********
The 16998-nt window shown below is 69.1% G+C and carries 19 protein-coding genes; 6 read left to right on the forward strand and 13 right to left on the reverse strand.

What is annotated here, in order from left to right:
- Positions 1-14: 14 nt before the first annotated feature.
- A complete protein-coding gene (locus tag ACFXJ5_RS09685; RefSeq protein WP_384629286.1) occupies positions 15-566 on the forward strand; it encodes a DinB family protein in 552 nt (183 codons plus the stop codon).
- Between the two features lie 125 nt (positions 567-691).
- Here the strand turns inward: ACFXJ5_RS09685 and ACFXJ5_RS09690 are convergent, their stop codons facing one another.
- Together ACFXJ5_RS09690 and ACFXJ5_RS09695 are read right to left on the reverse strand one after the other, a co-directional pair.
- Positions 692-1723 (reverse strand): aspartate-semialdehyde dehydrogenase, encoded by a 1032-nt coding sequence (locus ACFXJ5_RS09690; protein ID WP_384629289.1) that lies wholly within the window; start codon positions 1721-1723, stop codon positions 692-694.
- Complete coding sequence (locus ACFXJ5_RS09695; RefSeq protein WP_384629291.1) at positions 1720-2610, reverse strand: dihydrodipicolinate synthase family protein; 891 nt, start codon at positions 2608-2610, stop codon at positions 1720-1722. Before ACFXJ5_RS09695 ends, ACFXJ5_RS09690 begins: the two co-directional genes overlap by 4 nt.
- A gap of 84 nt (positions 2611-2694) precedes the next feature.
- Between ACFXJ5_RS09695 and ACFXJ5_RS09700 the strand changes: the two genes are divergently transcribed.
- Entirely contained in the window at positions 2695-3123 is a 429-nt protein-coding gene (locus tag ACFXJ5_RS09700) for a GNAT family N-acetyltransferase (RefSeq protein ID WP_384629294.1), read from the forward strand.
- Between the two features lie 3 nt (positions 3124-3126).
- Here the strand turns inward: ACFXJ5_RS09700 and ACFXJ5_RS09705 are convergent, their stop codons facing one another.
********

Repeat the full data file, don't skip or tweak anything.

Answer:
The 16998-nt window shown below is 69.1% G+C and carries 19 protein-coding genes; 6 read left to right on the forward strand and 13 right to left on the reverse strand.

What is annotated here, in order from left to right:
- Positions 1-14: 14 nt before the first annotated feature.
- A complete protein-coding gene (locus tag ACFXJ5_RS09685; RefSeq protein WP_384629286.1) occupies positions 15-566 on the forward strand; it encodes a DinB family protein in 552 nt (183 codons plus the stop codon).
- Between the two features lie 125 nt (positions 567-691).
- Here the strand turns inward: ACFXJ5_RS09685 and ACFXJ5_RS09690 are convergent, their stop codons facing one another.
- Together ACFXJ5_RS09690 and ACFXJ5_RS09695 are read right to left on the reverse strand one after the other, a co-directional pair.
- Positions 692-1723 (reverse strand): aspartate-semialdehyde dehydrogenase, encoded by a 1032-nt coding sequence (locus ACFXJ5_RS09690; protein ID WP_384629289.1) that lies wholly within the window; start codon positions 1721-1723, stop codon positions 692-694.
- Complete coding sequence (locus ACFXJ5_RS09695; RefSeq protein WP_384629291.1) at positions 1720-2610, reverse strand: dihydrodipicolinate synthase family protein; 891 nt, start codon at positions 2608-2610, stop codon at positions 1720-1722. Before ACFXJ5_RS09695 ends, ACFXJ5_RS09690 begins: the two co-directional genes overlap by 4 nt.
- A gap of 84 nt (positions 2611-2694) precedes the next feature.
- Between ACFXJ5_RS09695 and ACFXJ5_RS09700 the strand changes: the two genes are divergently transcribed.
- Entirely contained in the window at positions 2695-3123 is a 429-nt protein-coding gene (locus tag ACFXJ5_RS09700) for a GNAT family N-acetyltransferase (RefSeq protein ID WP_384629294.1), read from the forward strand.
- Between the two features lie 3 nt (positions 3124-3126).
- Here the strand turns inward: ACFXJ5_RS09700 and ACFXJ5_RS09705 are convergent, their stop codons facing one another.